MathOverflow is a question and answer site for professional mathematicians. Join them; it only takes a minute:

Sign up
Here's how it works:
  1. Anybody can ask a question
  2. Anybody can answer
  3. The best answers are voted up and rise to the top


Let $n$ be an odd natural number (sufficiently large), and $ 1\leq t,k < n $. Let $A= \{ a_{1},a_{2},\ldots,a_{t} \} $, $B= \{ b_{1},b_ {2},\ldots,b_{n-t} \} $, $C= \{ c_{1},c_{2} \ldots,c_{k} \} $ and $D= \{ d_{1},d_{2},\ldots,d_{n-k} \} $ be subsets of $ \{ 1,2,\ldots,n \} $ such that $A\cup B=C\cup D= \{ 1,2,\ldots,n \} $ and $A\cap B=C\cap D=\phi$ and $A\neq C$ and $A\neq D$. What can we say about the subgroup generated by $(a_{1},a_{2},\ldots,a_{t})(b_{1},b_{2},\ldots,b_{n-t})$ and $(c_{1},c_{2},\ldots,c_{k})(d_{1},d_{2},\ldots,d_{n-k})$. I think that this subgroup is $S_{n}$. Is it true? Maybe there is a simple counterexample but I've not found it.

Clearly, $n$ should be odd. Otherwise, this group is a subgroup of $A_{n}$.

share|cite|improve this question
up vote 5 down vote accepted

Counterexample: Everything in $\langle(123)(456789),(123456)(789)\rangle$ acts cyclically on the set partition $\lbrace1,4,7\rbrace \lbrace2,5,8\rbrace \lbrace 3, 6, 9 \rbrace$. This type of counterexample works for any odd composite $n$.

Thanks to Michael Zieve for pointing out that the following is incorrect:

For prime $p$ the result is true by the O'Nan-Scott Theorem, the classification of maximal subgroups of the symmetric (and alternating) groups.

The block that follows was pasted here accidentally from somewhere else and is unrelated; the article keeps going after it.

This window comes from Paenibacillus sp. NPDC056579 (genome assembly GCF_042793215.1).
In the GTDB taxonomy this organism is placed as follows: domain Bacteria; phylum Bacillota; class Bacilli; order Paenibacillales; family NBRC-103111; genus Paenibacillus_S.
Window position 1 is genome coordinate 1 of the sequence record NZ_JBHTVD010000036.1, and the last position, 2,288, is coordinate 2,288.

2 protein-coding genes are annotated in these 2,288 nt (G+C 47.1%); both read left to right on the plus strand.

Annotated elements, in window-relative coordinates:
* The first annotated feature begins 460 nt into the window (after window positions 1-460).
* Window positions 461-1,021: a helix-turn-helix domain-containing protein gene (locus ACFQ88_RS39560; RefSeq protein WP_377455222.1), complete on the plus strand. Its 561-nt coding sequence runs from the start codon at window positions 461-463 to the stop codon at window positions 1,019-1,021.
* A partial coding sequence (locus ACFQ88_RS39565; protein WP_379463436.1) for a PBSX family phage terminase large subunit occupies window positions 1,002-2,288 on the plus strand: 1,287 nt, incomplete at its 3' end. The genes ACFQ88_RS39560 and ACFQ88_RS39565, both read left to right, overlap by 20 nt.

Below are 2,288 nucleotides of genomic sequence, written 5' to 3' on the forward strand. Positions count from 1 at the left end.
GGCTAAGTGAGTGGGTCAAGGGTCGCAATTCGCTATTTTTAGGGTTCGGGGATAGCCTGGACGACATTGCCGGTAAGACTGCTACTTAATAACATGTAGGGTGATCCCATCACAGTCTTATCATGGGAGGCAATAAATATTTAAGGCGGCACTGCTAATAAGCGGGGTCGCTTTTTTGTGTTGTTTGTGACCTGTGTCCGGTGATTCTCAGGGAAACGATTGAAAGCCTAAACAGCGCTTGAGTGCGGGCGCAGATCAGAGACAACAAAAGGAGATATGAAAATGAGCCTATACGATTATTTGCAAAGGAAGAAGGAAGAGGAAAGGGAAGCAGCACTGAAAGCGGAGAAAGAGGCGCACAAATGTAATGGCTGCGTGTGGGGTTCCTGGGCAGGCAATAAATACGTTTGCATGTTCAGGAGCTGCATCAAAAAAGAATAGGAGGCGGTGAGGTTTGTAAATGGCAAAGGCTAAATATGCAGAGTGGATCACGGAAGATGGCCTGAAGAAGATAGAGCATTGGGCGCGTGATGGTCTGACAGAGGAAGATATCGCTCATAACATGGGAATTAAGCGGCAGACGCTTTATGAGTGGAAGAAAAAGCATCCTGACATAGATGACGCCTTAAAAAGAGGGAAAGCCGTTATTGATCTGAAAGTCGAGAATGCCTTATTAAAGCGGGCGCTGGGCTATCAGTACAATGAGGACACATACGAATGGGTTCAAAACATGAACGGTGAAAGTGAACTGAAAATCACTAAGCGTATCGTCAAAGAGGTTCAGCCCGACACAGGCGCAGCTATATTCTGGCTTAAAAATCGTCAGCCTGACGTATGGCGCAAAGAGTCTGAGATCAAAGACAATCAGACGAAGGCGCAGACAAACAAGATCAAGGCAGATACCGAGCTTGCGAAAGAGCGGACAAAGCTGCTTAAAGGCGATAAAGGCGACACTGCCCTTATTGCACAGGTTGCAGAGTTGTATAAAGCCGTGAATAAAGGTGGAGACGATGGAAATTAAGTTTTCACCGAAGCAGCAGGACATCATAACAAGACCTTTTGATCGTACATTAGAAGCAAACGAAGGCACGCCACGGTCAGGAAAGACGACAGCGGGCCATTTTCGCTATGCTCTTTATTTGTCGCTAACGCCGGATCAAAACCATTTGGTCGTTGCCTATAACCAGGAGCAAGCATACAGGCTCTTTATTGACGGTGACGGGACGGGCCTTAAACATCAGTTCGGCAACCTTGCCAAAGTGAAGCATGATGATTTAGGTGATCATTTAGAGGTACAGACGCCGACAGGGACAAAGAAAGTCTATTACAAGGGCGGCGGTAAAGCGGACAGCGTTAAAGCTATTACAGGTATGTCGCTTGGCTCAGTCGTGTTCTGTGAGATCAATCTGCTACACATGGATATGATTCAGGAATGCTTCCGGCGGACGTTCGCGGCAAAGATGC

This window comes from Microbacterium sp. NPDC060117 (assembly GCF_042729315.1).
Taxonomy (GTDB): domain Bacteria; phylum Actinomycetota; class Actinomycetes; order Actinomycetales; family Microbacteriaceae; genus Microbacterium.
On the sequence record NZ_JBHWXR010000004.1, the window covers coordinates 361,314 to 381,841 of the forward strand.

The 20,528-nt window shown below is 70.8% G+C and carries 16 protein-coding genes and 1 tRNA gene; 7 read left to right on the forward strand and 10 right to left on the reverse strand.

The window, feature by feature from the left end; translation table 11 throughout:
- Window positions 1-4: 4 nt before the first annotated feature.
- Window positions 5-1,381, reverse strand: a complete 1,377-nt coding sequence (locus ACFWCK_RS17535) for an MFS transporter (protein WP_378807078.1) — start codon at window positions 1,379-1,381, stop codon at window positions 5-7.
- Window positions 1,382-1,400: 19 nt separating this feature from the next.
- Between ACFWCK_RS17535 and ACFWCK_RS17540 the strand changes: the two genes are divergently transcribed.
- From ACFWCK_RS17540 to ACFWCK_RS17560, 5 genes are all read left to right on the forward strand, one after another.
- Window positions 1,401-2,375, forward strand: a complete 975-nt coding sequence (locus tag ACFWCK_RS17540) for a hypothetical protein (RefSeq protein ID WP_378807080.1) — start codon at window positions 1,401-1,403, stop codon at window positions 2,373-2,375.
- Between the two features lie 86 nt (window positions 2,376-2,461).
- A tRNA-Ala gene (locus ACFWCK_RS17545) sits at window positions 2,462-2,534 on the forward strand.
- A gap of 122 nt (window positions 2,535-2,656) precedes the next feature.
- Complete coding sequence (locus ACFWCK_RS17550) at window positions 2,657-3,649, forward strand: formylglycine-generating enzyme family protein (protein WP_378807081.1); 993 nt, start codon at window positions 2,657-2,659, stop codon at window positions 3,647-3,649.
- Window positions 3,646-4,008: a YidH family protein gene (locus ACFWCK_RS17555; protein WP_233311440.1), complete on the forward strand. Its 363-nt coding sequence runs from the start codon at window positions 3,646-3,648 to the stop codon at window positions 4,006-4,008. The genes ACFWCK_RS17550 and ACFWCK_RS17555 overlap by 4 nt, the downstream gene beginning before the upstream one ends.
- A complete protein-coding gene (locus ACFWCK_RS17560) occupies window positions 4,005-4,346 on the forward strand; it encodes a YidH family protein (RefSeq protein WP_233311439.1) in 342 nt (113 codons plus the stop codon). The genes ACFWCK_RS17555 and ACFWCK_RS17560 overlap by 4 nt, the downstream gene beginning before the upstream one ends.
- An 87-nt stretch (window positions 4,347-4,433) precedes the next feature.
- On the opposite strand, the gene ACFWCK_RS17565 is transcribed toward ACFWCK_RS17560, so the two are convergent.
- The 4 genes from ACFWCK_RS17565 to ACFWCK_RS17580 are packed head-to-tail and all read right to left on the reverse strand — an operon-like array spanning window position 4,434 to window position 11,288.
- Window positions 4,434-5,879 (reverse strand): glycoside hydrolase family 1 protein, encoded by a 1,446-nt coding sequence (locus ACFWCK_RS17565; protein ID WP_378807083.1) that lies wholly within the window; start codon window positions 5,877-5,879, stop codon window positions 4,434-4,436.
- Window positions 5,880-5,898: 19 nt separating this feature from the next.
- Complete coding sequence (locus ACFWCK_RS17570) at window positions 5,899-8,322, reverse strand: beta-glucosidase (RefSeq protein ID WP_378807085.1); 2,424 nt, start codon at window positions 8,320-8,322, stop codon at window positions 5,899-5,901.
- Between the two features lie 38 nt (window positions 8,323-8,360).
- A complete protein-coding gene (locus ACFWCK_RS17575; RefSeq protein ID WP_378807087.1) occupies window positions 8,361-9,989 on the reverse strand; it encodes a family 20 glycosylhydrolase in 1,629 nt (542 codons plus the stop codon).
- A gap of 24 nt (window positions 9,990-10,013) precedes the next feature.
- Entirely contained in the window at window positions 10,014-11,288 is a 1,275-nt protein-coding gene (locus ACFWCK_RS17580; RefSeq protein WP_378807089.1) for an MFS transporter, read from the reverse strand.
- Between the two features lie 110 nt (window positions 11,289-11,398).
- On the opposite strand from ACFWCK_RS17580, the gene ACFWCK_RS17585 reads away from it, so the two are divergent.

One of the cases of the O'Nan-Scott classification of maximal subgroups of the symmetric group is allowed: $AGL(1,p)$ acting on the affine line.

share|cite|improve this answer
That "one of the cases" should be "at least one of the cases." – Douglas Zare Feb 22 '13 at 23:48

Regarding the assertion that the result is true for prime $n$, here are counterexamples for every prime $n>3$. A simple concrete example for $n=5$ is given by $(1,2,3,4)(5)$ and $(1,3,5,4)(2)$, which generate an order-$20$ subgroup of $S_5$. More generally, let $g$ be a generator of the multiplicative group of $\mathbb{F}_n$, and consider the permutations of $\mathbb{F}_n$ given by $x\mapsto gx$ and $x\mapsto gx+1$. These two permutations generate the group of all permutations $x\mapsto ax+b$ with $a,b\in\mathbb{F}_n$ and $a\ne 0$, which has order $n(n-1)$. But each of these two permutations has one fixed point and one $(n-1)$-cycle, and their fixed points are distinct.

Note that the reason $n=3$ is excluded is that this order $n(n-1)$ subgroup of $S_n$ equals $S_n$ when $n=3$.

share|cite|improve this answer

I believe that the two permutations $$ (1\ 2\ 3)(4\ 7\ 5\ 8\ 6\ 9) \quad\text{and}\quad (4\ 5\ 6)(1\ 7\ 2\ 8\ 3\ 9) $$ generate a subgroup of $S_9$ of order only $162$.

share|cite|improve this answer
Magma confirms this. – Denis Chaperon de Lauzières Feb 21 '13 at 21:39

Your Answer


By posting your answer, you agree to the privacy policy and terms of service.

Not the answer you're looking for? Browse other questions tagged or ask your own question.